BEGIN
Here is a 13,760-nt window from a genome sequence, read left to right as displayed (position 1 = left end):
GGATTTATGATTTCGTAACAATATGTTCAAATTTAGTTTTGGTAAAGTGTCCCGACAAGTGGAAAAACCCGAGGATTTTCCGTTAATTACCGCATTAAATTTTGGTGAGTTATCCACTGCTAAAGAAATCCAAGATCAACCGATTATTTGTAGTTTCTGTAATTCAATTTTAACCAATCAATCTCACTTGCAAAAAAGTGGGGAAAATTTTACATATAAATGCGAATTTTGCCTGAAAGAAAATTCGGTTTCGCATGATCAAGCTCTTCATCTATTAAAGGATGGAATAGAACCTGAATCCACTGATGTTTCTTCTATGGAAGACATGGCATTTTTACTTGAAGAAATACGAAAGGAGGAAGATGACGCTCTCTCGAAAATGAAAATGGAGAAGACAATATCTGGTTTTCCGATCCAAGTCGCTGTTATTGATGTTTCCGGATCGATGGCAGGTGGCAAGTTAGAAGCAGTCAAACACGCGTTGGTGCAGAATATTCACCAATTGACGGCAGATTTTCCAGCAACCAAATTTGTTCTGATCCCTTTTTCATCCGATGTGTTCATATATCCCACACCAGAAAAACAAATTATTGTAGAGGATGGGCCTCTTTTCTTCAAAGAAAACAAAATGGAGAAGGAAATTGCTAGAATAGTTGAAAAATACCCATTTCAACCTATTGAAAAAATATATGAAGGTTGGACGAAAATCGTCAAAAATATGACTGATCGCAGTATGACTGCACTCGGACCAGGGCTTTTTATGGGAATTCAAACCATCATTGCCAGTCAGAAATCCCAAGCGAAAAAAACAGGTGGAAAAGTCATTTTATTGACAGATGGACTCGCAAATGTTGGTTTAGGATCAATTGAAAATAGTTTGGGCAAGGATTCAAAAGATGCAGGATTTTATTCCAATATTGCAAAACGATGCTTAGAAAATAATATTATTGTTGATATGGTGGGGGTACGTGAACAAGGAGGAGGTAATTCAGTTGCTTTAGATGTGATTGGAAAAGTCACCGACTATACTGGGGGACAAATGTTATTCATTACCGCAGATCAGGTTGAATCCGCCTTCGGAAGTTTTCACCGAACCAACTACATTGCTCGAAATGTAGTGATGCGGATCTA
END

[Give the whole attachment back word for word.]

Here is a 13,760-nt window from a genome sequence, read left to right as displayed (position 1 = left end):
GGATTTATGATTTCGTAACAATATGTTCAAATTTAGTTTTGGTAAAGTGTCCCGACAAGTGGAAAAACCCGAGGATTTTCCGTTAATTACCGCATTAAATTTTGGTGAGTTATCCACTGCTAAAGAAATCCAAGATCAACCGATTATTTGTAGTTTCTGTAATTCAATTTTAACCAATCAATCTCACTTGCAAAAAAGTGGGGAAAATTTTACATATAAATGCGAATTTTGCCTGAAAGAAAATTCGGTTTCGCATGATCAAGCTCTTCATCTATTAAAGGATGGAATAGAACCTGAATCCACTGATGTTTCTTCTATGGAAGACATGGCATTTTTACTTGAAGAAATACGAAAGGAGGAAGATGACGCTCTCTCGAAAATGAAAATGGAGAAGACAATATCTGGTTTTCCGATCCAAGTCGCTGTTATTGATGTTTCCGGATCGATGGCAGGTGGCAAGTTAGAAGCAGTCAAACACGCGTTGGTGCAGAATATTCACCAATTGACGGCAGATTTTCCAGCAACCAAATTTGTTCTGATCCCTTTTTCATCCGATGTGTTCATATATCCCACACCAGAAAAACAAATTATTGTAGAGGATGGGCCTCTTTTCTTCAAAGAAAACAAAATGGAGAAGGAAATTGCTAGAATAGTTGAAAAATACCCATTTCAACCTATTGAAAAAATATATGAAGGTTGGACGAAAATCGTCAAAAATATGACTGATCGCAGTATGACTGCACTCGGACCAGGGCTTTTTATGGGAATTCAAACCATCATTGCCAGTCAGAAATCCCAAGCGAAAAAAACAGGTGGAAAAGTCATTTTATTGACAGATGGACTCGCAAATGTTGGTTTAGGATCAATTGAAAATAGTTTGGGCAAGGATTCAAAAGATGCAGGATTTTATTCCAATATTGCAAAACGATGCTTAGAAAATAATATTATTGTTGATATGGTGGGGGTACGTGAACAAGGAGGAGGTAATTCAGTTGCTTTAGATGTGATTGGAAAAGTCACCGACTATACTGGGGGACAAATGTTATTCATTACCGCAGATCAGGTTGAATCCGCCTTCGGAAGTTTTCACCGAACCAACTACATTGCTCGAAATGTAGTGATGCGGATCTA